Although no part of the five-year agreement with UCAR was competed, the next 5-year proposal will be.
The Unidata proposal review process will involve 10-15 reviewers and on-site
review panel of 6-8 members. The proposal due date falls in the end of November
timeframe. Approximately 20-24 weeks later the process will be complete. The
award will be made under the 5-year NSF-UCAR Cooperative Agreement with a separate
SPO. The proposal award will fall beneath the threshold for the internal review
of large NSF activities.
The NOMADS project, whose objective is collaboration for distributed access to NWP and GCM models and data, is underway and is attracting new collaborators. Funding for the project will be available in FY04. Unidata provides GrADS-DODS to THREDDS-compatible XML catalog builder at NCDC. Future plans call for ingesting CONDUIT data. A NOMADS meeting will be held at the NOAA facility in Boulder in the fall of this year.
The CRAFT Level II (NEXRAD) data project has successfully transmitted data from 38 radars to NCDC for archive enabling NCDC to eliminate tape storage of these data making them available in real to near real time rather than from tape retrieval and automatically placing them on the hierarchical data storage system bypassing the 8 MM recordings previously required.
5-year funding proposal (Domenico)
Presentation and discussion of this agenda item began Monday afternoon and continued Tuesday morning. Both days' discussions are summarized below.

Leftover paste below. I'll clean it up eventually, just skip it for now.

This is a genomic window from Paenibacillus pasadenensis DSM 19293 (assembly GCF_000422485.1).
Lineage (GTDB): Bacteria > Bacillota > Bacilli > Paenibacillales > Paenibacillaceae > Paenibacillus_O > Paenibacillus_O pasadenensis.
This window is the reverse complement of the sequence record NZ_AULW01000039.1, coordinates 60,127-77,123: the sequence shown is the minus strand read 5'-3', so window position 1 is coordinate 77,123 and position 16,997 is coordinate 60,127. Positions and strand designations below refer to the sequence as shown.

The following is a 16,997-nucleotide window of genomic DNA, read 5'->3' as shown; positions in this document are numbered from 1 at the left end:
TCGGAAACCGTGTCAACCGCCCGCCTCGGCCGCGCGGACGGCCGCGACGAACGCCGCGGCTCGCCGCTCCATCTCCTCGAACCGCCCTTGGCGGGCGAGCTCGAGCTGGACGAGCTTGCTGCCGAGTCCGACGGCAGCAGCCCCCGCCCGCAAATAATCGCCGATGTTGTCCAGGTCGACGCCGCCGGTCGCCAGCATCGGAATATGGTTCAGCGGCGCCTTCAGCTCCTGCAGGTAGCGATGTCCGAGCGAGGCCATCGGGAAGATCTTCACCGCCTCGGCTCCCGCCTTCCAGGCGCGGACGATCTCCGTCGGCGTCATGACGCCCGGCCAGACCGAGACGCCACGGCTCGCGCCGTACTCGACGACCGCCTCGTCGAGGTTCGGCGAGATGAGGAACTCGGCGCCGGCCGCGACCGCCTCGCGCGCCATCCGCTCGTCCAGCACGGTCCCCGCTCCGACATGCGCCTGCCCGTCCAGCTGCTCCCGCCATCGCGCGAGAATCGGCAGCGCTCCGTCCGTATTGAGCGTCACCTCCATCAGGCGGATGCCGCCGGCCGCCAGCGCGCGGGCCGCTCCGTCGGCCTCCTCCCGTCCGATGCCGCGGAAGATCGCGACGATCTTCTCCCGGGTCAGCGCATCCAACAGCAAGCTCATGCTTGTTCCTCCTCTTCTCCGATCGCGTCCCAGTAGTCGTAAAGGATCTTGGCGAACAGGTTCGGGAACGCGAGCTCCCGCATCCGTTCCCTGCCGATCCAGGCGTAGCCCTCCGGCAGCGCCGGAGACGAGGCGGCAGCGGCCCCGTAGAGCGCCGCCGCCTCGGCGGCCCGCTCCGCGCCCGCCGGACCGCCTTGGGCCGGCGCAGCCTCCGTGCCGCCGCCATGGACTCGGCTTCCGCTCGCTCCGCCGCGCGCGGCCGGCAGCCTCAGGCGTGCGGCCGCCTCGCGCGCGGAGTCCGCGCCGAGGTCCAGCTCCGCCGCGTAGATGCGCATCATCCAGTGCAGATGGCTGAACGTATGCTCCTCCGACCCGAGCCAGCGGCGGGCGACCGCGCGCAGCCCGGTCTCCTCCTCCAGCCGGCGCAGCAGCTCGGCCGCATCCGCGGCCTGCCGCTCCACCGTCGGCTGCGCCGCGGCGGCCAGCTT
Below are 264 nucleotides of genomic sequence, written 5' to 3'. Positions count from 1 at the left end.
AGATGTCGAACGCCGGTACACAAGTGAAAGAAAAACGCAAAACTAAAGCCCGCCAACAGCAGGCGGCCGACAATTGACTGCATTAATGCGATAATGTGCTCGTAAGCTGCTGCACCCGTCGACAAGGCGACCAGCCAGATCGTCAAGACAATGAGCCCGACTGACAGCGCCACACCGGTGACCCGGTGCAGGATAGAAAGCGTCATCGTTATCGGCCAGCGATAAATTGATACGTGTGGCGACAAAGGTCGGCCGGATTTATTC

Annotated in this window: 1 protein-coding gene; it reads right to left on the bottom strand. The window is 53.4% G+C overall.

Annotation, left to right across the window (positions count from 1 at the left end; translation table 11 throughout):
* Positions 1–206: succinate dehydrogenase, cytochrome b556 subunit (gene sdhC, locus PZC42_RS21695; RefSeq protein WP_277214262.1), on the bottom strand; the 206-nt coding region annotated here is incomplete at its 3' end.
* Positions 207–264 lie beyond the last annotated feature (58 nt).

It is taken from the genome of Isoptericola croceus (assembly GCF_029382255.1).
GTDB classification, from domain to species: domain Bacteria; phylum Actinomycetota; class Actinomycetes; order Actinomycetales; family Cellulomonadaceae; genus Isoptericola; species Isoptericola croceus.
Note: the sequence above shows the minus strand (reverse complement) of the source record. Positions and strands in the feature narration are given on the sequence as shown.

In opening the discussion, Ben noted that the 2008 proposal will be constructed in a manner similar to that of the 2003 proposal. He acknowledged that throughout its existence NSF's guidance to the program has been insightful.
Noting generally that the breadth and depth of its community is Unidata's main
value, Cliff raised several issues for consideration/inclusion in the proposal:
Letters of support will be valuable for the proposal, but selecting their source
should be done carefully so as not to contaminate NSF's reviewers pool. UCAR
director Anthes, NCAR director Killeen, a NOAA high-level official, and NCDC
are possible sources rather than a broad range of community members.
Unidata's community is widely diverse in terms of university size. It will be important to address the diversity of the community both in terms of size and ethnicity. In addition, it will be important to approximate the numbers of students either influenced by Unidata or actually using its software products.